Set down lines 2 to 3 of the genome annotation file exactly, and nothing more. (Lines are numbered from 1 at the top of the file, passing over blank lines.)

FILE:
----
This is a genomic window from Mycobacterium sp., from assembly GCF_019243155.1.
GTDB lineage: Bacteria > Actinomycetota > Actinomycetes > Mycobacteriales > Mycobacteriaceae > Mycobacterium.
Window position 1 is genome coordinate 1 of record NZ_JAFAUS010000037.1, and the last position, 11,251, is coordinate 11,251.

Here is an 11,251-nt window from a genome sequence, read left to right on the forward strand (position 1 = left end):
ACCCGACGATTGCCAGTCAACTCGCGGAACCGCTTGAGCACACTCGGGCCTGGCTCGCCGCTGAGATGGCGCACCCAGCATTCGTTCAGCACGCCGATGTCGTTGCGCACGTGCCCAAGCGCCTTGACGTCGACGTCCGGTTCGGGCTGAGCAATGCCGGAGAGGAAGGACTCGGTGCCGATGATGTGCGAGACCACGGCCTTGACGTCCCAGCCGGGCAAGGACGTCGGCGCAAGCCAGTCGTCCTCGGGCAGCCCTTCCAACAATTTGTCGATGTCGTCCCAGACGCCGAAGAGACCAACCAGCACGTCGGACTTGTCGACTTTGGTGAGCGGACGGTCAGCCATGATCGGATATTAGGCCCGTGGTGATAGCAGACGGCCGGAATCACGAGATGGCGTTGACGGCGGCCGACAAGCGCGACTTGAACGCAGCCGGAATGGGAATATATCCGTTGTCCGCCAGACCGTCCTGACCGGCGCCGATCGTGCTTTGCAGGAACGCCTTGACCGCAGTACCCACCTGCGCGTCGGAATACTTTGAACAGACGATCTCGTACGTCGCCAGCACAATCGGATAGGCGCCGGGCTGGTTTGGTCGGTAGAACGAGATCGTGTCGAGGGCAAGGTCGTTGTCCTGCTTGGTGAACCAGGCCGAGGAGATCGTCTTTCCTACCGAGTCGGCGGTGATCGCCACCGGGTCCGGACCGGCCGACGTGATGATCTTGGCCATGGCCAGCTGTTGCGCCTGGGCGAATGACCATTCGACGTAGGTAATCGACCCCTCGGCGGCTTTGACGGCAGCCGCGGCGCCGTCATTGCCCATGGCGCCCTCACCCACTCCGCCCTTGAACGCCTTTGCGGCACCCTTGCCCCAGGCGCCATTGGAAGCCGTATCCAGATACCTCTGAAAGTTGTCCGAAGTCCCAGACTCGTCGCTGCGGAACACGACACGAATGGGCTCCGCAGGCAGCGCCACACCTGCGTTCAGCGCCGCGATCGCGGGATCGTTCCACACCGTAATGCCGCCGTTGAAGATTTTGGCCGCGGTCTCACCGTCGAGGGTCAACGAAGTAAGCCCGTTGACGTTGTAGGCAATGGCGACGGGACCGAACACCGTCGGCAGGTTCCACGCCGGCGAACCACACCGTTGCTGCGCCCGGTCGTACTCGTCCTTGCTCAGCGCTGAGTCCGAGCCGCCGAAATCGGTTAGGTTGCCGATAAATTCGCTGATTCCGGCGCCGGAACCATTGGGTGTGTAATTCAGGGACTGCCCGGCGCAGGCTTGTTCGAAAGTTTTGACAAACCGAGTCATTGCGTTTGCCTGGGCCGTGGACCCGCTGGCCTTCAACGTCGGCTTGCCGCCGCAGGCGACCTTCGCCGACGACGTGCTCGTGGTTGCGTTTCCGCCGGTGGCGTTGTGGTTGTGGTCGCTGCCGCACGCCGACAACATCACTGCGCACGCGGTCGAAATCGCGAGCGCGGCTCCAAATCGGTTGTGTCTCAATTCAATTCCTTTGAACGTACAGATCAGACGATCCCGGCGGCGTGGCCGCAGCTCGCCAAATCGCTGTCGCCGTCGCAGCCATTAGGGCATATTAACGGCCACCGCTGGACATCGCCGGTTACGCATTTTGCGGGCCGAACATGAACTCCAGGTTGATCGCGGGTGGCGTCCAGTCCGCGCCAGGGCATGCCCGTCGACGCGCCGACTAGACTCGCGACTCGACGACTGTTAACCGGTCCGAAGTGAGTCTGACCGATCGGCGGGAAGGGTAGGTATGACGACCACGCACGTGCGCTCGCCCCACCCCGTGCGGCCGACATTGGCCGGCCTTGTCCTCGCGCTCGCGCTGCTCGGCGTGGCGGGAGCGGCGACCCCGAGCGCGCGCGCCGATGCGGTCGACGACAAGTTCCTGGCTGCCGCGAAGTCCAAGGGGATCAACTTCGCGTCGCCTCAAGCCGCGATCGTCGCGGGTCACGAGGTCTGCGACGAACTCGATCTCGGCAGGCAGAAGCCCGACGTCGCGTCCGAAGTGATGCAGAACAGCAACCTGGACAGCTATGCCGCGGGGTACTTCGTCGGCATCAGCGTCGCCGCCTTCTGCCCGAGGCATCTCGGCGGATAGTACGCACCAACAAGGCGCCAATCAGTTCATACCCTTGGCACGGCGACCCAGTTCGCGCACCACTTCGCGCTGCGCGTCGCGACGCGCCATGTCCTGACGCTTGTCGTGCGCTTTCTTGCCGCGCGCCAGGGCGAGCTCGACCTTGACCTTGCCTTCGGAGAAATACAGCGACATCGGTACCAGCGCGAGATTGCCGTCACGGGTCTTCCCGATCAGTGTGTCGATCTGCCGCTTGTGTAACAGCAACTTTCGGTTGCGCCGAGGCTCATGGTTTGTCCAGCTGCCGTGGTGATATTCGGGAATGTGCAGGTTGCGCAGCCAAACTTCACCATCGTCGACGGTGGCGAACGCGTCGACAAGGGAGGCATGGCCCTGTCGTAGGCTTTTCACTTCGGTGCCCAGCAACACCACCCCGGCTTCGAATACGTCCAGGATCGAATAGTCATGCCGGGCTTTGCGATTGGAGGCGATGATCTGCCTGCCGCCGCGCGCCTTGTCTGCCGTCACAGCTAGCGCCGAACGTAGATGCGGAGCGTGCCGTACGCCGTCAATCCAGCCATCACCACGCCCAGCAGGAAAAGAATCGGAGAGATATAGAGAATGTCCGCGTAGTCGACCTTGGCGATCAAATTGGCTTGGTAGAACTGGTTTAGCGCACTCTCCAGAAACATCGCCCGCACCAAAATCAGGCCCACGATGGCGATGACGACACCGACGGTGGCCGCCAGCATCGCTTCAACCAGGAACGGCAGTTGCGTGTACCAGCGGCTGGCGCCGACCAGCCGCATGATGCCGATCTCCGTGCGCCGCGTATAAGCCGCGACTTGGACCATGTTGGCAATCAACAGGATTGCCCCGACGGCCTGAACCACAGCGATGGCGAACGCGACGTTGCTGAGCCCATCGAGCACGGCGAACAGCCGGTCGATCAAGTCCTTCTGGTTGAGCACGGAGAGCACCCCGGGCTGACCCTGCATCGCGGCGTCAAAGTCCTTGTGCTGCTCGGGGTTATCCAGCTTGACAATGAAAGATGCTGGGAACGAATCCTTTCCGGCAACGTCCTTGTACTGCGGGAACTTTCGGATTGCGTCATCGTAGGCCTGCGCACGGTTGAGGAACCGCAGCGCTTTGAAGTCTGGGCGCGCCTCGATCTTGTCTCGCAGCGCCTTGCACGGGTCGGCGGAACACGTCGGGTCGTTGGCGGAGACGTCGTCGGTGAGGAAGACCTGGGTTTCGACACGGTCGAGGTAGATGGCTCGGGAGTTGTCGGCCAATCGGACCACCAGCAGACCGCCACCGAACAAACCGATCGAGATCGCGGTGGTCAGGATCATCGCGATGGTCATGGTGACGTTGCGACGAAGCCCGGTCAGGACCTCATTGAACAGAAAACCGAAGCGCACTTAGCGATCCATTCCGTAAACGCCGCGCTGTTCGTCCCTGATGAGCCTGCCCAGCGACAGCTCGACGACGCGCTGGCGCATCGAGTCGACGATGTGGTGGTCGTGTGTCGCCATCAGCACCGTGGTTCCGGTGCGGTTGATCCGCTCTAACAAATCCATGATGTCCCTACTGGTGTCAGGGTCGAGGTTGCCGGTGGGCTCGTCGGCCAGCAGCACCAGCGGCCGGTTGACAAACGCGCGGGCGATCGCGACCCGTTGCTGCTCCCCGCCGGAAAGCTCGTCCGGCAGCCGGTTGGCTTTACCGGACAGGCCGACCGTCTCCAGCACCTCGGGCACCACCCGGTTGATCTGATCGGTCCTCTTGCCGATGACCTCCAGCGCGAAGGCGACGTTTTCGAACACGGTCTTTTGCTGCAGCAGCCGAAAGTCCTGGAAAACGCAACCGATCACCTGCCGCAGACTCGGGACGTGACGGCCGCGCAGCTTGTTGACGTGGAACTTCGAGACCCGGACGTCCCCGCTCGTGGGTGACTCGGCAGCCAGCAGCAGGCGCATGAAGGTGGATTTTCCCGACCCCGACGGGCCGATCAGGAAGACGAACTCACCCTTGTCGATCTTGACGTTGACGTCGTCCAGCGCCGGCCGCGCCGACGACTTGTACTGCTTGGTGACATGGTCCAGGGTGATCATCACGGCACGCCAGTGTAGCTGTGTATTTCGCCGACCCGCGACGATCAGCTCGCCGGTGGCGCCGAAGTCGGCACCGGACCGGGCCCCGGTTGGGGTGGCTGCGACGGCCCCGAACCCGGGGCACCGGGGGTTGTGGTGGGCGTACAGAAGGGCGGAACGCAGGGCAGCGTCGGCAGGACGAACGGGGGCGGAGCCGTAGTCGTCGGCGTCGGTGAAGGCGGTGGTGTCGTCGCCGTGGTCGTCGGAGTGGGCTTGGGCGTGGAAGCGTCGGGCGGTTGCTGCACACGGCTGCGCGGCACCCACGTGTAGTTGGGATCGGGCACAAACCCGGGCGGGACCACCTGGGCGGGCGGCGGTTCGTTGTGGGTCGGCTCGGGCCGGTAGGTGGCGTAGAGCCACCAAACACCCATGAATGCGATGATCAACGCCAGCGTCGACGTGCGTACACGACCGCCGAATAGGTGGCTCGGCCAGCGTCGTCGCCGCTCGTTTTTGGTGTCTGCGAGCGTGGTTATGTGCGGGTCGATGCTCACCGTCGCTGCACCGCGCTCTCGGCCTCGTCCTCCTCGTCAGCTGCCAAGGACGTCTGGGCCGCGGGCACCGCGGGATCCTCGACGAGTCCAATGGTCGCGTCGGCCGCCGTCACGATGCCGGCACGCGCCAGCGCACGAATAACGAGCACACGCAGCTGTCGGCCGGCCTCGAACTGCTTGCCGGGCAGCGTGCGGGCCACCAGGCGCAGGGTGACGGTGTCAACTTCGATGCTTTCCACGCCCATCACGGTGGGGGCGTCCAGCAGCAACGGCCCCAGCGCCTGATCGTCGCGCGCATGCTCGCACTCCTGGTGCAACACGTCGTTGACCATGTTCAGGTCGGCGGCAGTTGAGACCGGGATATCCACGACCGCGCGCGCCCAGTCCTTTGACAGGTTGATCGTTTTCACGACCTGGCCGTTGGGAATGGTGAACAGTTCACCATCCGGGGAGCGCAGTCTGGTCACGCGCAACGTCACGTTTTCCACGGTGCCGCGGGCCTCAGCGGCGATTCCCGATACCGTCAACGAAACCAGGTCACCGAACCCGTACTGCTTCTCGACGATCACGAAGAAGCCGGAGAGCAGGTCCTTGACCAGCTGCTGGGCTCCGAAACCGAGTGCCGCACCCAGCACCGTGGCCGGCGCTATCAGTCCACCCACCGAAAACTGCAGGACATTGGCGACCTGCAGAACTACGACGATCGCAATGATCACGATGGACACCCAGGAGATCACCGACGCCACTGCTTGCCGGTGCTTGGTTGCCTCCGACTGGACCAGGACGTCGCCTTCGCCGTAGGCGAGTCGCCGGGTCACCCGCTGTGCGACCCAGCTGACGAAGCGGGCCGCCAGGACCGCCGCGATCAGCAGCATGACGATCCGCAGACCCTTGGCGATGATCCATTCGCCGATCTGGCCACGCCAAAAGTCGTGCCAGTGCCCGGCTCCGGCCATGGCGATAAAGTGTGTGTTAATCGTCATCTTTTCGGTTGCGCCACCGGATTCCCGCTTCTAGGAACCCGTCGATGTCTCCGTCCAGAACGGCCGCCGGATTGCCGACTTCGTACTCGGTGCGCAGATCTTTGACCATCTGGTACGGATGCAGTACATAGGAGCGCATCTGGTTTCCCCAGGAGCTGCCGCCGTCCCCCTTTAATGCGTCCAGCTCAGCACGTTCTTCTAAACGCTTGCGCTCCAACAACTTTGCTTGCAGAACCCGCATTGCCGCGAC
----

GTDB lineage: Bacteria > Actinomycetota > Actinomycetes > Mycobacteriales > Mycobacteriaceae > Mycobacterium.
Window position 1 is genome coordinate 1 of record NZ_JAFAUS010000037.1, and the last position, 11,251, is coordinate 11,251.